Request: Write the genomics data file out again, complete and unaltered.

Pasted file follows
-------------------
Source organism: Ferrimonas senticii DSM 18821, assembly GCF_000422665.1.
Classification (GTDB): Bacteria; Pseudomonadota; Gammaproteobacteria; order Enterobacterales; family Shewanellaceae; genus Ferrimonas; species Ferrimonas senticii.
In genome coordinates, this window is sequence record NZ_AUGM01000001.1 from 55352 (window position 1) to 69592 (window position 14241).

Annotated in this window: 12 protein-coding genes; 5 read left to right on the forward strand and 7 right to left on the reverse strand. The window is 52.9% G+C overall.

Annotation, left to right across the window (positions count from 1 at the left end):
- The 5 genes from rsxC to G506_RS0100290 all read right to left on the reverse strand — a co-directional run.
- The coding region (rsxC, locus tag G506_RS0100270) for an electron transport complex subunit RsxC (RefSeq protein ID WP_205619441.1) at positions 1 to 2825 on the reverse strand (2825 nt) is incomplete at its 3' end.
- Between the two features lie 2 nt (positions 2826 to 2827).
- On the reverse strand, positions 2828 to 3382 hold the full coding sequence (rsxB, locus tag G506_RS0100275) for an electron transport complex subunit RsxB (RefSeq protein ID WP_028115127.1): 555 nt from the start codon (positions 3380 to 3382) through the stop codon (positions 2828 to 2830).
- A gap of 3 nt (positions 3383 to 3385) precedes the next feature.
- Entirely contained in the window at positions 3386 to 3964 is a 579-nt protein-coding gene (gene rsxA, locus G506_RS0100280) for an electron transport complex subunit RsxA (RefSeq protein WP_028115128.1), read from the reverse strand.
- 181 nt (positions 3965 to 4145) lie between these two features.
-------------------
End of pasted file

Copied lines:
Source organism: Ferrimonas senticii DSM 18821, assembly GCF_000422665.1.
Classification (GTDB): Bacteria; Pseudomonadota; Gammaproteobacteria; order Enterobacterales; family Shewanellaceae; genus Ferrimonas; species Ferrimonas senticii.
In genome coordinates, this window is sequence record NZ_AUGM01000001.1 from 55352 (window position 1) to 69592 (window position 14241).

Annotated in this window: 12 protein-coding genes; 5 read left to right on the forward strand and 7 right to left on the reverse strand. The window is 52.9% G+C overall.

Annotation, left to right across the window (positions count from 1 at the left end):
- The 5 genes from rsxC to G506_RS0100290 all read right to left on the reverse strand — a co-directional run.
- The coding region (rsxC, locus tag G506_RS0100270) for an electron transport complex subunit RsxC (RefSeq protein ID WP_205619441.1) at positions 1 to 2825 on the reverse strand (2825 nt) is incomplete at its 3' end.
- Between the two features lie 2 nt (positions 2826 to 2827).
- On the reverse strand, positions 2828 to 3382 hold the full coding sequence (rsxB, locus tag G506_RS0100275) for an electron transport complex subunit RsxB (RefSeq protein ID WP_028115127.1): 555 nt from the start codon (positions 3380 to 3382) through the stop codon (positions 2828 to 2830).
- A gap of 3 nt (positions 3383 to 3385) precedes the next feature.
- Entirely contained in the window at positions 3386 to 3964 is a 579-nt protein-coding gene (gene rsxA, locus G506_RS0100280) for an electron transport complex subunit RsxA (RefSeq protein WP_028115128.1), read from the reverse strand.
- 181 nt (positions 3965 to 4145) lie between these two features.